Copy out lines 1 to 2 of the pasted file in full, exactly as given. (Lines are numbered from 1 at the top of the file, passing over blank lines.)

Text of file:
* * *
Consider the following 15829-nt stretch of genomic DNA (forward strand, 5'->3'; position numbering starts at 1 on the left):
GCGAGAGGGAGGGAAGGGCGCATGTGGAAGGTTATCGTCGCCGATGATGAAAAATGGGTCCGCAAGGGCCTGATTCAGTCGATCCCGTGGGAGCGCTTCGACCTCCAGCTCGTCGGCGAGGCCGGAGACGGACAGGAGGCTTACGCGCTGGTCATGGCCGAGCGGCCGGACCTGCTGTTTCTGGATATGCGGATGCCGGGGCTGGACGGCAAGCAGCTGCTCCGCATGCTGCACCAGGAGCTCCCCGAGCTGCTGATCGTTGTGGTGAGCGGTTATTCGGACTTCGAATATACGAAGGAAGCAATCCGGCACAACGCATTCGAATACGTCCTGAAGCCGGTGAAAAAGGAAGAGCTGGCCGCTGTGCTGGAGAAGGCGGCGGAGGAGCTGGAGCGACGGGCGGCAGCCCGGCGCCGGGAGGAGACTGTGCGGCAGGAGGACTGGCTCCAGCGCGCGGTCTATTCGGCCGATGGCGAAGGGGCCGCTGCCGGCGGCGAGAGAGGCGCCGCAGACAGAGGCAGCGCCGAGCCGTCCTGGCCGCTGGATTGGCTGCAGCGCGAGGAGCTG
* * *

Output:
Consider the following 15829-nt stretch of genomic DNA (forward strand, 5'->3'; position numbering starts at 1 on the left):
GCGAGAGGGAGGGAAGGGCGCATGTGGAAGGTTATCGTCGCCGATGATGAAAAATGGGTCCGCAAGGGCCTGATTCAGTCGATCCCGTGGGAGCGCTTCGACCTCCAGCTCGTCGGCGAGGCCGGAGACGGACAGGAGGCTTACGCGCTGGTCATGGCCGAGCGGCCGGACCTGCTGTTTCTGGATATGCGGATGCCGGGGCTGGACGGCAAGCAGCTGCTCCGCATGCTGCACCAGGAGCTCCCCGAGCTGCTGATCGTTGTGGTGAGCGGTTATTCGGACTTCGAATATACGAAGGAAGCAATCCGGCACAACGCATTCGAATACGTCCTGAAGCCGGTGAAAAAGGAAGAGCTGGCCGCTGTGCTGGAGAAGGCGGCGGAGGAGCTGGAGCGACGGGCGGCAGCCCGGCGCCGGGAGGAGACTGTGCGGCAGGAGGACTGGCTCCAGCGCGCGGTCTATTCGGCCGATGGCGAAGGGGCCGCTGCCGGCGGCGAGAGAGGCGCCGCAGACAGAGGCAGCGCCGAGCCGTCCTGGCCGCTGGATTGGCTGCAGCGCGAGGAGCTG